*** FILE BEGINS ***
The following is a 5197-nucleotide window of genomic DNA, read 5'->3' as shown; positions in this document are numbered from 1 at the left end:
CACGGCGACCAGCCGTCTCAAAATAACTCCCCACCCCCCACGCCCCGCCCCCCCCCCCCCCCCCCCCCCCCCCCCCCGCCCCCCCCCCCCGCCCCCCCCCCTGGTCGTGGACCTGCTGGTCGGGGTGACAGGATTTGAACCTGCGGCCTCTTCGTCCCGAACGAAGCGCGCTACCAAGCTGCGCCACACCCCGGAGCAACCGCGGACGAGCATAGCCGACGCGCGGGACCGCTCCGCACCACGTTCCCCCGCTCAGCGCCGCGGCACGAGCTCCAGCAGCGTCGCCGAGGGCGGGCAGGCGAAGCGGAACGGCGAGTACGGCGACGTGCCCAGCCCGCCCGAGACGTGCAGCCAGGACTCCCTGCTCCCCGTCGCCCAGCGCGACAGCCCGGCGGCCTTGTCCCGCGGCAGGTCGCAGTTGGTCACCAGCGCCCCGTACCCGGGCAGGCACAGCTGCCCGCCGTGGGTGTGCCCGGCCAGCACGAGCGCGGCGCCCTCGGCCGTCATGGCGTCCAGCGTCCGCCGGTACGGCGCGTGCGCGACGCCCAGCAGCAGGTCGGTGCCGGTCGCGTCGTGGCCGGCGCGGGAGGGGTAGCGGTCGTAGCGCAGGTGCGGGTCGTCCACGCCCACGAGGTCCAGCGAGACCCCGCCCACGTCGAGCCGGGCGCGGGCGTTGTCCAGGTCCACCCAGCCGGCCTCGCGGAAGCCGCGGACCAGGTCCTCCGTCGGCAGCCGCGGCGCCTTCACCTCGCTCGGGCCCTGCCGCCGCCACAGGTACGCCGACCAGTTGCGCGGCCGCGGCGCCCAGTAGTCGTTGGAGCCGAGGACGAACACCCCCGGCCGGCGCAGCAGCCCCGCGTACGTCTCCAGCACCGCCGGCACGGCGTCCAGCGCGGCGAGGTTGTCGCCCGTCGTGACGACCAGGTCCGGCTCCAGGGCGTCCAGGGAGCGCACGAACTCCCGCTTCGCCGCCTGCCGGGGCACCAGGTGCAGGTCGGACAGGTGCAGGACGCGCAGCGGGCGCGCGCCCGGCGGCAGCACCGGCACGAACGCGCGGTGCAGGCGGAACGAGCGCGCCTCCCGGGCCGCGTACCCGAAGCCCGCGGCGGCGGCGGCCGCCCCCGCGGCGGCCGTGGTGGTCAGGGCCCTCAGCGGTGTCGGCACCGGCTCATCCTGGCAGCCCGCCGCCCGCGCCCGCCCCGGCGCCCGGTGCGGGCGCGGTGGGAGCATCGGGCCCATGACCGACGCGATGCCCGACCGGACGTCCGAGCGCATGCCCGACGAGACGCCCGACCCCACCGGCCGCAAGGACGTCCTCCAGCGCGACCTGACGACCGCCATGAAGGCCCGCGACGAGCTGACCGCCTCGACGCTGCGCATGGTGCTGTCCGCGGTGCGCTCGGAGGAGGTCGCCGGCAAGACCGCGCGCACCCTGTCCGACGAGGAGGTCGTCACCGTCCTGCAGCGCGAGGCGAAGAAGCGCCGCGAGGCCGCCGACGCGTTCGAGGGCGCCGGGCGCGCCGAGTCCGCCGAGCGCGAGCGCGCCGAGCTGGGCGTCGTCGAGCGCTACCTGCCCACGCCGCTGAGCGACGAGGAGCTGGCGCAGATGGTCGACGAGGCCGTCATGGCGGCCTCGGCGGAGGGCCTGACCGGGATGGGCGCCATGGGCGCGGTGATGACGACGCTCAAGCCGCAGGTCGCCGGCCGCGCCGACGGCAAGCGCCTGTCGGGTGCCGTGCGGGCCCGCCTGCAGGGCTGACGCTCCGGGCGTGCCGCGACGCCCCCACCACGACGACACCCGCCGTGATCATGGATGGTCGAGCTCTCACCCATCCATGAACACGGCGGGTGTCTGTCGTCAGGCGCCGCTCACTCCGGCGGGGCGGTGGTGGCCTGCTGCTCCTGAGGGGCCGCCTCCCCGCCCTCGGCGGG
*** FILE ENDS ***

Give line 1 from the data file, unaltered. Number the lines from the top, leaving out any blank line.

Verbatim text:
The following is a 5197-nucleotide window of genomic DNA, read 5'->3' as shown; positions in this document are numbered from 1 at the left end: